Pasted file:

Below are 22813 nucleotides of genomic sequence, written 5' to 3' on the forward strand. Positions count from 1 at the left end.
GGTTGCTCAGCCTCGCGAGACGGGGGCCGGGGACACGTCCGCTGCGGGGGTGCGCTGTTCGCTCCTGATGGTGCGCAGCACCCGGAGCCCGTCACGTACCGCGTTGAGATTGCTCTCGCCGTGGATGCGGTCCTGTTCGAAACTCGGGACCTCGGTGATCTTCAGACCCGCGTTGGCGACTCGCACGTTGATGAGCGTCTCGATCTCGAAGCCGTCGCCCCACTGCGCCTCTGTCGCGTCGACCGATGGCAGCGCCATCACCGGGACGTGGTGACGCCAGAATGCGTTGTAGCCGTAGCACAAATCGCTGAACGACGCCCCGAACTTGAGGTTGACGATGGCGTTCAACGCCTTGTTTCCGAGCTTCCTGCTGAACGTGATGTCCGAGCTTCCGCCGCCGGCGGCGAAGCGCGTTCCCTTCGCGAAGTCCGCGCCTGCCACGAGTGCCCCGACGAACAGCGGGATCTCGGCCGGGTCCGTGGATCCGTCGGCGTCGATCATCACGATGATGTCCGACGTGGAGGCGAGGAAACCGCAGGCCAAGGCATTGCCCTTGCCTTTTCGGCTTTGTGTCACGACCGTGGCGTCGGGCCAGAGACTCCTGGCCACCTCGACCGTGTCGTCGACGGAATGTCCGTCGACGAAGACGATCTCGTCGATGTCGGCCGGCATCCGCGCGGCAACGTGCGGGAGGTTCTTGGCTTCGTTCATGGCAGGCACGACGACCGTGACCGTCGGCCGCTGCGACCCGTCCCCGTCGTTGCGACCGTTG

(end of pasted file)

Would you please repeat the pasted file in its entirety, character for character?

Below are 22813 nucleotides of genomic sequence, written 5' to 3' on the forward strand. Positions count from 1 at the left end.
GGTTGCTCAGCCTCGCGAGACGGGGGCCGGGGACACGTCCGCTGCGGGGGTGCGCTGTTCGCTCCTGATGGTGCGCAGCACCCGGAGCCCGTCACGTACCGCGTTGAGATTGCTCTCGCCGTGGATGCGGTCCTGTTCGAAACTCGGGACCTCGGTGATCTTCAGACCCGCGTTGGCGACTCGCACGTTGATGAGCGTCTCGATCTCGAAGCCGTCGCCCCACTGCGCCTCTGTCGCGTCGACCGATGGCAGCGCCATCACCGGGACGTGGTGACGCCAGAATGCGTTGTAGCCGTAGCACAAATCGCTGAACGACGCCCCGAACTTGAGGTTGACGATGGCGTTCAACGCCTTGTTTCCGAGCTTCCTGCTGAACGTGATGTCCGAGCTTCCGCCGCCGGCGGCGAAGCGCGTTCCCTTCGCGAAGTCCGCGCCTGCCACGAGTGCCCCGACGAACAGCGGGATCTCGGCCGGGTCCGTGGATCCGTCGGCGTCGATCATCACGATGATGTCCGACGTGGAGGCGAGGAAACCGCAGGCCAAGGCATTGCCCTTGCCTTTTCGGCTTTGTGTCACGACCGTGGCGTCGGGCCAGAGACTCCTGGCCACCTCGACCGTGTCGTCGACGGAATGTCCGTCGACGAAGACGATCTCGTCGATGTCGGCCGGCATCCGCGCGGCAACGTGCGGGAGGTTCTTGGCTTCGTTCATGGCAGGCACGACGACCGTGACCGTCGGCCGCTGCGACCCGTCCCCGTCGTTGCGACCGTTG